People want to censor education for the same reasons that slaves weren’t allowed to read : politics

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Thomas Jefferson wrote that he envisioned America’s white-only education system being for “raking a few geniuses from the rubbish.” How ironic is it that today, several state legislatures want to continue that line of thinking?

Jefferson advocated for a three-year publicly supported education for all white children — but no such guarantees were to be extended to enslaved Africans or their children.

In addition, he argued for advanced education provided to just a select few white males, and not even white females.

As Jefferson wrote in 1782, the schools will be “raking a few geniuses from the rubbish.”

He included all enslaved Africans as an integral part of that pile of rubbish.

The United States has been the only nation known to have forbidden education to people they have enslaved, and legislators even went as far to enact laws making it a crime in most Southern states, excluding when they imposed Christian conversion through religious instruction.

Slaveholders identified literacy as a direct threat to the institution of slavery and their economic dependency on the labor it provided. If enslaved people developed literacy, they would be able to learn their history and read the writings of abolitionists, on topics such as attempts to help people escape slave-holding territories, or regarding the 1791-1804 slave revolution in Haiti, or how the end of slavery came to the British Empire in 1833.

Following an enslaved people’s uprising led by abolitionist Nat Turner in 1831, some states went further and extended the education ban to free Black people as well.

A North Carolina law of 1831 stated in part: “Teaching slaves to read and write, tends to excite dissatisfaction in their minds, and to produce insurrection and rebellion.”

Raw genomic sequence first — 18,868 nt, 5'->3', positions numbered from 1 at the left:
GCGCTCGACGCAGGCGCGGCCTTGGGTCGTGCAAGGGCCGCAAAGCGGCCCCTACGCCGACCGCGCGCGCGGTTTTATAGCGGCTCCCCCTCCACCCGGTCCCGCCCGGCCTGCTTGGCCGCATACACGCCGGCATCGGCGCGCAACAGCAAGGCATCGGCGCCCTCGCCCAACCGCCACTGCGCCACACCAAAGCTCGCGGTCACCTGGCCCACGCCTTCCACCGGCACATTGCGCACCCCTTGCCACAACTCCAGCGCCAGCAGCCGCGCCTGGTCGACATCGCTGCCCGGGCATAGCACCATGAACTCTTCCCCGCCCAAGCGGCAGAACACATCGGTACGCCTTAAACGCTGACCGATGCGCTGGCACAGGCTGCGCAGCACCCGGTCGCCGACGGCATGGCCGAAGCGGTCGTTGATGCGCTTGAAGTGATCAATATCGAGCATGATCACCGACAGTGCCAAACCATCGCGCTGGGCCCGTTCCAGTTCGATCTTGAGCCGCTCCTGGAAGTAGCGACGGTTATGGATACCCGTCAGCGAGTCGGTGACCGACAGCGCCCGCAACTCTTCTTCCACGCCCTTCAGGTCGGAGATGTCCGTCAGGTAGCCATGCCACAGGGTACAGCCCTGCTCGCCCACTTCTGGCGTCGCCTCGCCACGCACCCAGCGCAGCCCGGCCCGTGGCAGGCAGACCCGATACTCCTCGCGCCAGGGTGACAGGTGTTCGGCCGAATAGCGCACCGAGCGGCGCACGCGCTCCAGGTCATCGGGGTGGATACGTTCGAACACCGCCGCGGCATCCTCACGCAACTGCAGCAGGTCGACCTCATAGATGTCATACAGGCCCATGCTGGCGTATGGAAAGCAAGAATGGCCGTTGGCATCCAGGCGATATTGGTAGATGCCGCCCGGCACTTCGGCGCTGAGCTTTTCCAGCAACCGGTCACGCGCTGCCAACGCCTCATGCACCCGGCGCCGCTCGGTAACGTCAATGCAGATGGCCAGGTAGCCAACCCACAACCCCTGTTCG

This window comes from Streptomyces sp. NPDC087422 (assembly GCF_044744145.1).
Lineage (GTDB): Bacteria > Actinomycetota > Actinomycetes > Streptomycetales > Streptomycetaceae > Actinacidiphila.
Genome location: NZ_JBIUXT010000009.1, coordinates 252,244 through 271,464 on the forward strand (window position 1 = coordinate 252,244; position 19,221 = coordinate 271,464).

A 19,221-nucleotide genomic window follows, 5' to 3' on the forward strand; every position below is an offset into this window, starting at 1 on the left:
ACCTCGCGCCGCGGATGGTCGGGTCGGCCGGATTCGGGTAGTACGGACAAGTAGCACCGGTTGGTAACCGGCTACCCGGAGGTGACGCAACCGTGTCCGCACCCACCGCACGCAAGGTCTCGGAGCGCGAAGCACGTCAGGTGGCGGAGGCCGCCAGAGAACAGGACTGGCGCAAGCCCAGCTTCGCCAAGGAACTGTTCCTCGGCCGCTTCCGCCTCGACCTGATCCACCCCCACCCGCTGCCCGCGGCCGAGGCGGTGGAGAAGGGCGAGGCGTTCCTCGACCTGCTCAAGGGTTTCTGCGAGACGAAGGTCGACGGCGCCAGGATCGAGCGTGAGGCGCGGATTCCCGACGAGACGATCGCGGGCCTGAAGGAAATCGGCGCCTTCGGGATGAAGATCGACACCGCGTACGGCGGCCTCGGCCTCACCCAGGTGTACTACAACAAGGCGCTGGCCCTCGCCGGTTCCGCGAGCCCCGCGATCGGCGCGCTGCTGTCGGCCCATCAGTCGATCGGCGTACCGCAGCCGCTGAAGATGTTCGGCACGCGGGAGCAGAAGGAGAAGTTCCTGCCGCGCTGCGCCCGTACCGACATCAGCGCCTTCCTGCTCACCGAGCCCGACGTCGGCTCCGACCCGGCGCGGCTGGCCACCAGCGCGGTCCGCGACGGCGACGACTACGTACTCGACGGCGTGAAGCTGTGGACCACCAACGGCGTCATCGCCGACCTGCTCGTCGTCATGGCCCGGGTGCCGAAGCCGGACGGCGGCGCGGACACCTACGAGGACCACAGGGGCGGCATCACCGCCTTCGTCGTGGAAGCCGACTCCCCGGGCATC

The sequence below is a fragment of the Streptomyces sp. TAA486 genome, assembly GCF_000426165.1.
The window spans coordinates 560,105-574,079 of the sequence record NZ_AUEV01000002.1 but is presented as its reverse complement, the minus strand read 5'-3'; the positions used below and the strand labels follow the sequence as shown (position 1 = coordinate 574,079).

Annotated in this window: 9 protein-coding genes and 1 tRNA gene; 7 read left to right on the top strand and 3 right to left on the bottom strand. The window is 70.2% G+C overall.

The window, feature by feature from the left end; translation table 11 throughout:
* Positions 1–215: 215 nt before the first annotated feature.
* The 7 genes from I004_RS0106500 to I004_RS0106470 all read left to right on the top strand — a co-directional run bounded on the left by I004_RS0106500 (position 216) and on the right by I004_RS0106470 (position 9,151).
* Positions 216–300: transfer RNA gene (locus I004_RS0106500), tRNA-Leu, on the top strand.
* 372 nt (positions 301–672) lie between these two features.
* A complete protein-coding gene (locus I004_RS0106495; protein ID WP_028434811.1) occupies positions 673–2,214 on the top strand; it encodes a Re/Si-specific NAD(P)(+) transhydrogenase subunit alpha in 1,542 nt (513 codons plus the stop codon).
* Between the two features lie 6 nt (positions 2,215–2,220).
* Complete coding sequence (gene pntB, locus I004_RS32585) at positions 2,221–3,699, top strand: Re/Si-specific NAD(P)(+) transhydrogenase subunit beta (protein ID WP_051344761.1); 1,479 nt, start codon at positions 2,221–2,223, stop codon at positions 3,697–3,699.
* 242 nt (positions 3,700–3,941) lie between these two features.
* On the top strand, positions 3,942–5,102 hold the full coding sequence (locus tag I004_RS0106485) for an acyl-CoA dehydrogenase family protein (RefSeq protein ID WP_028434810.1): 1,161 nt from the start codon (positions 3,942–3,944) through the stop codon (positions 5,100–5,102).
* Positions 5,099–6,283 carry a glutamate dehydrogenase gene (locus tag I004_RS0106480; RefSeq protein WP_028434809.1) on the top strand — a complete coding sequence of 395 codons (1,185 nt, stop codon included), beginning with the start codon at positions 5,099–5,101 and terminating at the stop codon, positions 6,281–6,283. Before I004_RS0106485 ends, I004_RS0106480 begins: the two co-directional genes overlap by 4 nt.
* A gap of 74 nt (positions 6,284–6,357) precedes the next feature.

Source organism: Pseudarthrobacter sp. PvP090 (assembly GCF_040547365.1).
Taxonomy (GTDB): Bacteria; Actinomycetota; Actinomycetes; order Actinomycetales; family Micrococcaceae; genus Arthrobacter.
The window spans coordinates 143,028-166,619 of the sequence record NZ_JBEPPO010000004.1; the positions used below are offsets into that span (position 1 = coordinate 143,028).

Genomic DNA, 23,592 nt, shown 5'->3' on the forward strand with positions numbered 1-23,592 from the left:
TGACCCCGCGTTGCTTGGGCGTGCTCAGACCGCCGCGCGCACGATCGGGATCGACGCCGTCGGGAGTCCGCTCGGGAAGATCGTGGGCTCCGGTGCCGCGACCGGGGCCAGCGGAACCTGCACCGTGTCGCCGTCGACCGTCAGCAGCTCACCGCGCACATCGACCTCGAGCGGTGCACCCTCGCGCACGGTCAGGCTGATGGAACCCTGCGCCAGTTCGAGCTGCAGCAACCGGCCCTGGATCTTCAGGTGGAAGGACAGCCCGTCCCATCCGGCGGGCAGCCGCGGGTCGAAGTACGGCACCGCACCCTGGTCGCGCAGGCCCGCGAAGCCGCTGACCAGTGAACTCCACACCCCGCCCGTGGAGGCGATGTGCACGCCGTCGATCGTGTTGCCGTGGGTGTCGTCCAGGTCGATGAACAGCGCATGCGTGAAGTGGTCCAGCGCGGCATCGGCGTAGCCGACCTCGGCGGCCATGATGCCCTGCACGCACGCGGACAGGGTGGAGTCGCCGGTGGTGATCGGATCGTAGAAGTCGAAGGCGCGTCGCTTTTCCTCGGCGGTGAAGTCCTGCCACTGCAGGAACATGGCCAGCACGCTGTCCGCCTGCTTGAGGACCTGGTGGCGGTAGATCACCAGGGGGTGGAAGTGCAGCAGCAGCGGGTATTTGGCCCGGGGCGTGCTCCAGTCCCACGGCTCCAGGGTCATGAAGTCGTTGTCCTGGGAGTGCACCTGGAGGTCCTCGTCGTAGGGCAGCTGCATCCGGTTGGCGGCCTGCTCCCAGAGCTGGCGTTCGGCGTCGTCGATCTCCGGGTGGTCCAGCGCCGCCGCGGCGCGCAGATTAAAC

The Code of Virginia of 1849 was passed to prevent the enslaved from assembling for religious or educational purposes as legislators believed that education would lead to uprisings.

Slavers believed that literacy would understandably make enslaved people angry, dissatisfied, and rebellious.

As stated by a lawyer and clerk of the Supreme Court of the United States, Elias B. Caldwell: “The more you improve the condition of these people, the more you cultivate their minds, the more miserable you make them, in their present state,” he argued.

“You give them a higher relish for those privileges which they can never attain, and turn what we intend for a blessing [slavery] into a curse. No, if they must remain in their present situation, keep them in the lowest state of degradation and ignorance. The nearer you bring them to the condition of brutes, the better chance do you give them of possessing their apathy.”

How very ironic is it that today, several states are either proposing or have passed laws prohibiting the teaching of slavery and other aspects of U.S. history that are not particularly flattering?

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Roberto Walker
He is an associate editor and works at the political desk. He covers a wide range of news from world politics to local politics.
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